High technology plays crucial role in salvage of ancient vessel in Shanghai

(People's Daily Online) 10:54, November 28, 2022

Advanced technologies have played a crucial role in the salvage of Yangtze River Estuary No. 2 ancient vessel that was recently lifted out of waters in east China’s Shanghai.

This aerial photo taken on Nov. 21, 2022 shows a view of the salvage operation of the Yangtze No. 2 ancient vessel in Shanghai, east China. (Photo/Xinhua)

The shipwreck was located in the waters of Hengsha Island in Chongming district, Shanghai. The area is at the confluence of the Yangtze River and the East China Sea, where water visibility is practically zero. Underwater excavation in this kind of environment has long been a major challenge around the world.

To solve the problem, the Shanghai Municipal Administration of Cultural Heritage arranged for crossover cooperation between archaeologists and scientists, who independently developed a patented underwater imaging device for murky water as well as technologies and applications related to the use of robots for underwater archaeology.

The Yangtze Estuary No 2 ancient vessel is salvaged in waters near Shanghai on Nov. 21, 2022. (Xinhua/Jin Liwang)

They have also carried out investigations into the waters at the mouth of the Yangtze River using ocean exploration equipment including an unmanned boat, multi-beam sonar, sub-bottom profiler, and magnetometer.

More importantly, the administration worked together with the Shanghai Salvage Company under China’s Ministry of Transport to integrate cutting-edge salvage techniques, technical routes, and equipment manufacturing technologies. They also jointly developed a solution for non-contact overall relocation of cultural relics using arched beams, the first of its kind in the world, to salvage the ancient vessel.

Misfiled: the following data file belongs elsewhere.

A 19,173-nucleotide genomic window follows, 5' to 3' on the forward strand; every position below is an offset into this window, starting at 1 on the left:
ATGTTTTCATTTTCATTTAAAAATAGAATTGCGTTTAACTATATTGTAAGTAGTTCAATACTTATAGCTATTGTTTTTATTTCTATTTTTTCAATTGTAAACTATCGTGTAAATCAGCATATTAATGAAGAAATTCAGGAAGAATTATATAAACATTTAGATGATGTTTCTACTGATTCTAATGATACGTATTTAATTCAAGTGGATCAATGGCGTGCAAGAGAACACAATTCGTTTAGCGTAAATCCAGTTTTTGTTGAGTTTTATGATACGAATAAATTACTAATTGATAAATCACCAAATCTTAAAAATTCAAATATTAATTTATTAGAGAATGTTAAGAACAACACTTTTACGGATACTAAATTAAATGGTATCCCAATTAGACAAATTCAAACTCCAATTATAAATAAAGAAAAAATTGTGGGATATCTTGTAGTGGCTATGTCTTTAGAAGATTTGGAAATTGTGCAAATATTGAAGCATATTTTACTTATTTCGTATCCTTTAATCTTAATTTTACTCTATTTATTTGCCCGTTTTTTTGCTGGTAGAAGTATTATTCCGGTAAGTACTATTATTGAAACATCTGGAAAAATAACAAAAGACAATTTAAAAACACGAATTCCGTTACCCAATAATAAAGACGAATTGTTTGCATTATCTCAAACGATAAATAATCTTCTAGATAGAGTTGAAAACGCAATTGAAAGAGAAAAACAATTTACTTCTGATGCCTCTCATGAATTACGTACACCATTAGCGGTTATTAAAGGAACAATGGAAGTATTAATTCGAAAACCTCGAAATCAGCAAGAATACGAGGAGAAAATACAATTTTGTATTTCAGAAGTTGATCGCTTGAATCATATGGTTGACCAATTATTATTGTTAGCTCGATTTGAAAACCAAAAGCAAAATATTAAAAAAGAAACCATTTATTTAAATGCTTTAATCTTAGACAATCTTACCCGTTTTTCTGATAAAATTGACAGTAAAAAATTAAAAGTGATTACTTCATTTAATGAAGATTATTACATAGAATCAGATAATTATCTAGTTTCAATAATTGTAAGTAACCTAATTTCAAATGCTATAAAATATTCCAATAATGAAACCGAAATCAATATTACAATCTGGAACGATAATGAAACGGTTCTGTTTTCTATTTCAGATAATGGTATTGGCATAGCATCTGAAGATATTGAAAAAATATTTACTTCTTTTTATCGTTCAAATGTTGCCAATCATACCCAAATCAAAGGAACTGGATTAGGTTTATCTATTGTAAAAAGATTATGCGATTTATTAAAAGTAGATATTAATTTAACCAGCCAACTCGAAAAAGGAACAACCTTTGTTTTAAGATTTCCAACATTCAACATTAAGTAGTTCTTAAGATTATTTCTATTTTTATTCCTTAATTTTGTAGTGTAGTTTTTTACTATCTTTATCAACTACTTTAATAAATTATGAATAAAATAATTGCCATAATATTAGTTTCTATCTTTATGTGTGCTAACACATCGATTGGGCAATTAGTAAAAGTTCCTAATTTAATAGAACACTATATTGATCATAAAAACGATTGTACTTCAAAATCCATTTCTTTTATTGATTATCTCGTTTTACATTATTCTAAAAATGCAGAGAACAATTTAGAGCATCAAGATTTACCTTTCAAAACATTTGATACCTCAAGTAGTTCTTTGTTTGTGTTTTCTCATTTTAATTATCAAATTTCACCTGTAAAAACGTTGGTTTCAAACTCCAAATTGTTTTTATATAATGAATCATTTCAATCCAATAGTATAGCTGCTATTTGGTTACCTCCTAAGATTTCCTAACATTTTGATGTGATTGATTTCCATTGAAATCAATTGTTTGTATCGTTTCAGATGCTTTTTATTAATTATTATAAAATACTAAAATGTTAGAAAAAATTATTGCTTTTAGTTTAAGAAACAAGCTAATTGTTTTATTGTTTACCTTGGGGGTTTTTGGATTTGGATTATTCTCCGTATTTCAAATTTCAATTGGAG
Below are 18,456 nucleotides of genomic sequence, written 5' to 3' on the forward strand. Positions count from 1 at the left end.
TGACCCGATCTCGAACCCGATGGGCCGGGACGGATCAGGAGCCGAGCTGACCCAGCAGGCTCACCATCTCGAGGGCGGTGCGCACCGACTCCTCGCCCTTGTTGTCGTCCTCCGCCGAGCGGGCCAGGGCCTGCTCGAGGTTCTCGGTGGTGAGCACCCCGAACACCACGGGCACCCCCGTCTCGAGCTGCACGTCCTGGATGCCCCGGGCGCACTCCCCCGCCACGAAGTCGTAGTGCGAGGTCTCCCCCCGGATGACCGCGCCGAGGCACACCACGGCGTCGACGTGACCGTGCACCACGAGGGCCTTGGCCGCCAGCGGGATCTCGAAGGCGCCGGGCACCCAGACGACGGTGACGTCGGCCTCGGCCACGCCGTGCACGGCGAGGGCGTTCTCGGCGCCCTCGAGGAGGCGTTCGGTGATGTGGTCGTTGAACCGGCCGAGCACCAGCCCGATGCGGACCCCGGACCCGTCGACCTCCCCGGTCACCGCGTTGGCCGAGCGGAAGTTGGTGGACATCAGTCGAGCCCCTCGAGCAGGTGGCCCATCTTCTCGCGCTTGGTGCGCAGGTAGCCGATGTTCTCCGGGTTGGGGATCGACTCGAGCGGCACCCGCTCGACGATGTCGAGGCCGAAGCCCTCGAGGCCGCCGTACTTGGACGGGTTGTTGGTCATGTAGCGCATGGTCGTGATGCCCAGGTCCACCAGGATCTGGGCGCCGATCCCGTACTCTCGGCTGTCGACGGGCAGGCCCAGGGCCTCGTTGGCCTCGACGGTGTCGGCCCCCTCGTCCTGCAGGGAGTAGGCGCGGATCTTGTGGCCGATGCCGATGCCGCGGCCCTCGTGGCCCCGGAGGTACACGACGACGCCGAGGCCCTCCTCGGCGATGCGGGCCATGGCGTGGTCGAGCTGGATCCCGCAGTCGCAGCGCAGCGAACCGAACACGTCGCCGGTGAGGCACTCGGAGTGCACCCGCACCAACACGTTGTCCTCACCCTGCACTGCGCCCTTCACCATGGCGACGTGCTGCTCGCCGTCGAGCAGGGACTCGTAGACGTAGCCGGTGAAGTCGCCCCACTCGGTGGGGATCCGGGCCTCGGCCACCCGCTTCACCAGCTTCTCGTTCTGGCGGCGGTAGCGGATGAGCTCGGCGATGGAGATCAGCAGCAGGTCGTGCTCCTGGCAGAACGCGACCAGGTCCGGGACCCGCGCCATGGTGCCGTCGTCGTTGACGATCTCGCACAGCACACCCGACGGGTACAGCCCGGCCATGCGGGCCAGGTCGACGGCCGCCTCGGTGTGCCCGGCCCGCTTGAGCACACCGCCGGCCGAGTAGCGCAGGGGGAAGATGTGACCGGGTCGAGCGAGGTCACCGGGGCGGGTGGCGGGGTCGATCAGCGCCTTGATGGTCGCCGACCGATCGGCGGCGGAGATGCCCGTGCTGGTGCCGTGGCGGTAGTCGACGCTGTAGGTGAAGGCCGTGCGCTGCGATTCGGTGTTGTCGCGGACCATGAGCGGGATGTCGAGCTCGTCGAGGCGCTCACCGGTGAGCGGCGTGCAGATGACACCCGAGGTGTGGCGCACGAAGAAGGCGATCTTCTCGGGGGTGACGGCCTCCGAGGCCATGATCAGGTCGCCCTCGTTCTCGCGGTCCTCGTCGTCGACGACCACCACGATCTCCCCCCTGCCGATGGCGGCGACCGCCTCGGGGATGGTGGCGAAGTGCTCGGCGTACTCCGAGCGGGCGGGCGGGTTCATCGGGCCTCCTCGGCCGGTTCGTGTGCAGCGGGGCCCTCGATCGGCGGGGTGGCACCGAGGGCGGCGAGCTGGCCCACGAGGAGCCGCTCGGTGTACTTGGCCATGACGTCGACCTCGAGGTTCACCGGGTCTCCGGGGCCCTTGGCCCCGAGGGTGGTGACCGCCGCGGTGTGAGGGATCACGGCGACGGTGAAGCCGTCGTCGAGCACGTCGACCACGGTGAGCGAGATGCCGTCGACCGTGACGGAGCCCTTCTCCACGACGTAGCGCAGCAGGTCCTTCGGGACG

This photo taken on Nov 20, 2022 shows a view of the salvage operation of the Yangtze Estuary No 2 ancient vessel in Shanghai, East China. (Photo/Xinhua)

The ancient vessel was scooped up from the riverbed by 22 giant arched steel beams, which formed a caisson weighing about 8,800 tonnes. The entire caisson, along with the shipwreck inside, was then lifted from the water with synchronized hoisting devices installed on a workboat named Fenli, which was specially designed and built for the salvage operation of the Yangtze River Estuary No. 2 ancient vessel.

The workboat has an open moon pool in its hull. The moon pool is 56 meters long and 20 meters wide, and did a good job in protecting the shipwreck after it was lifted from the riverbed.

The application of cutting-edge technologies in archaeology and the protection of cultural relics for the first time fully demonstrated the integrated development of cultural relics protection and sci-tech innovation, provided new methods, ideas, and examples for underwater archaeology, and offered Chinese experience in underwater archaeology to the rest of the world, said experts.

Photo shows a salvaged porcelain ware. (Photo/National Cultural Heritage Administration)

The wooden vessel was discovered underwater in 2015, and dates back to the reign of Emperor Tongzhi (1862-1875) of the Qing Dynasty (1644-1911). It is 38.1 meters long and 9.9 meters wide, and has 31 cabins. Its hull was buried at a depth of 5.5 meters below the riverbed, and the waters where the shipwreck was discovered are 8 to 10 meters deep.

The vessel was loaded with exquisite cultural relics, including porcelain made in the kilns of Jingdezhen, the world-famous "porcelain capital" in east China's Jiangxi Province, dark-red enameled pottery, and bongs produced in Vietnam.

The discovery and salvage of the ancient vessel marked a milestone in the country’s underwater archaeology and filled a gap in the research into large wooden sailing ships in the late Qing Dynasty, according to experts. The well-preserved vessel and the rich cultural relics inside it are of great significance to research into the history of shipbuilding, shipping, porcelain making, and the economy of China and even the world, they noted.

Since 2016, many institutions in China, including the National Center For Archaeology, have carried out underwater archaeological investigations and interdisciplinary research into the shipwreck every year.

The salvage of the shipwreck began more than 70 days ago, and the underwater hoisting operation lasted more than four hours. 

(Web editor: Hongyu, Du Mingming)


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